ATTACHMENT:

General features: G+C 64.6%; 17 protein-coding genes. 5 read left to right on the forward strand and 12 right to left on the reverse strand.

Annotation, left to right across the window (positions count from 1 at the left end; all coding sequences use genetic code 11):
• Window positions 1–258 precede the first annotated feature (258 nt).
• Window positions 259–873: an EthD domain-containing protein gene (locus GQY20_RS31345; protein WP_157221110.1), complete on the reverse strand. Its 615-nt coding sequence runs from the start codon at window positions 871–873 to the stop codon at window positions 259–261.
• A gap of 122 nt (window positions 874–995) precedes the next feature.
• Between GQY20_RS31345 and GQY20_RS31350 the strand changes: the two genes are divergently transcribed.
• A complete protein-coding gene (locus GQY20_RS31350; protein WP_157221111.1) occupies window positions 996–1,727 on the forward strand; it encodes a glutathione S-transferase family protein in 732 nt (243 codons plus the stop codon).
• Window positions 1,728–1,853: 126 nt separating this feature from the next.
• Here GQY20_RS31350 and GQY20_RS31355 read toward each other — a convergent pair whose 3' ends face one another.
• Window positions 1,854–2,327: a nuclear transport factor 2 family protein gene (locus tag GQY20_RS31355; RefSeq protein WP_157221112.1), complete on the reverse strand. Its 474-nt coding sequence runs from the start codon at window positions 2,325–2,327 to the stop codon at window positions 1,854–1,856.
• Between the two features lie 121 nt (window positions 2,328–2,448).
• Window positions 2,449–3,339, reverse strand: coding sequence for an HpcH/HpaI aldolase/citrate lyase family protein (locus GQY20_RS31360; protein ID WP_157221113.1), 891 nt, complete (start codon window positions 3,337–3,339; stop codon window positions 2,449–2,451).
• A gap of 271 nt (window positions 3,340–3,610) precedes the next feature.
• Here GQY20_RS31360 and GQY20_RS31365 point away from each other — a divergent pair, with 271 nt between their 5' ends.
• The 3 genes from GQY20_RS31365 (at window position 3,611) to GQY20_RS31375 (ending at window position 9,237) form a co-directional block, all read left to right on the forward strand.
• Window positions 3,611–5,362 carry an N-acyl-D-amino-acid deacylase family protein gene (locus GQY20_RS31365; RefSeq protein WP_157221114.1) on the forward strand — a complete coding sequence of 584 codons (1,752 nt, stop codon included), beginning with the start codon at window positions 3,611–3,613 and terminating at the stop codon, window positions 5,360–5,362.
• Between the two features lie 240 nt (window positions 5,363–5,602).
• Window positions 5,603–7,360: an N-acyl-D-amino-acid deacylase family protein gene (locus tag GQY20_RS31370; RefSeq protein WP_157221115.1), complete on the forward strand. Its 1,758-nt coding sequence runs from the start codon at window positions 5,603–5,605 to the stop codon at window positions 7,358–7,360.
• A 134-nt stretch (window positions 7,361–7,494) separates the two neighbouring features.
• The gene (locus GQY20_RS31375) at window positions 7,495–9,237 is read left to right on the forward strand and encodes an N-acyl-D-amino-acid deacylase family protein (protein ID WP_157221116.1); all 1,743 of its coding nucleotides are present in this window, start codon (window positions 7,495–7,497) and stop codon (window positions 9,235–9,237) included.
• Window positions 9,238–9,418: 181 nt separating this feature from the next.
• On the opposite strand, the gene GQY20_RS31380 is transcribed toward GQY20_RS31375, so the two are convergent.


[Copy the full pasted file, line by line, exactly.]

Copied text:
General features: G+C 64.6%; 17 protein-coding genes. 5 read left to right on the forward strand and 12 right to left on the reverse strand.

Annotation, left to right across the window (positions count from 1 at the left end; all coding sequences use genetic code 11):
• Window positions 1–258 precede the first annotated feature (258 nt).
• Window positions 259–873: an EthD domain-containing protein gene (locus GQY20_RS31345; protein WP_157221110.1), complete on the reverse strand. Its 615-nt coding sequence runs from the start codon at window positions 871–873 to the stop codon at window positions 259–261.
• A gap of 122 nt (window positions 874–995) precedes the next feature.
• Between GQY20_RS31345 and GQY20_RS31350 the strand changes: the two genes are divergently transcribed.
• A complete protein-coding gene (locus GQY20_RS31350; protein WP_157221111.1) occupies window positions 996–1,727 on the forward strand; it encodes a glutathione S-transferase family protein in 732 nt (243 codons plus the stop codon).
• Window positions 1,728–1,853: 126 nt separating this feature from the next.
• Here GQY20_RS31350 and GQY20_RS31355 read toward each other — a convergent pair whose 3' ends face one another.
• Window positions 1,854–2,327: a nuclear transport factor 2 family protein gene (locus tag GQY20_RS31355; RefSeq protein WP_157221112.1), complete on the reverse strand. Its 474-nt coding sequence runs from the start codon at window positions 2,325–2,327 to the stop codon at window positions 1,854–1,856.
• Between the two features lie 121 nt (window positions 2,328–2,448).
• Window positions 2,449–3,339, reverse strand: coding sequence for an HpcH/HpaI aldolase/citrate lyase family protein (locus GQY20_RS31360; protein ID WP_157221113.1), 891 nt, complete (start codon window positions 3,337–3,339; stop codon window positions 2,449–2,451).
• A gap of 271 nt (window positions 3,340–3,610) precedes the next feature.
• Here GQY20_RS31360 and GQY20_RS31365 point away from each other — a divergent pair, with 271 nt between their 5' ends.
• The 3 genes from GQY20_RS31365 (at window position 3,611) to GQY20_RS31375 (ending at window position 9,237) form a co-directional block, all read left to right on the forward strand.
• Window positions 3,611–5,362 carry an N-acyl-D-amino-acid deacylase family protein gene (locus GQY20_RS31365; RefSeq protein WP_157221114.1) on the forward strand — a complete coding sequence of 584 codons (1,752 nt, stop codon included), beginning with the start codon at window positions 3,611–3,613 and terminating at the stop codon, window positions 5,360–5,362.
• Between the two features lie 240 nt (window positions 5,363–5,602).
• Window positions 5,603–7,360: an N-acyl-D-amino-acid deacylase family protein gene (locus tag GQY20_RS31370; RefSeq protein WP_157221115.1), complete on the forward strand. Its 1,758-nt coding sequence runs from the start codon at window positions 5,603–5,605 to the stop codon at window positions 7,358–7,360.
• A 134-nt stretch (window positions 7,361–7,494) separates the two neighbouring features.
• The gene (locus GQY20_RS31375) at window positions 7,495–9,237 is read left to right on the forward strand and encodes an N-acyl-D-amino-acid deacylase family protein (protein ID WP_157221116.1); all 1,743 of its coding nucleotides are present in this window, start codon (window positions 7,495–7,497) and stop codon (window positions 9,235–9,237) included.
• Window positions 9,238–9,418: 181 nt separating this feature from the next.
• On the opposite strand, the gene GQY20_RS31380 is transcribed toward GQY20_RS31375, so the two are convergent.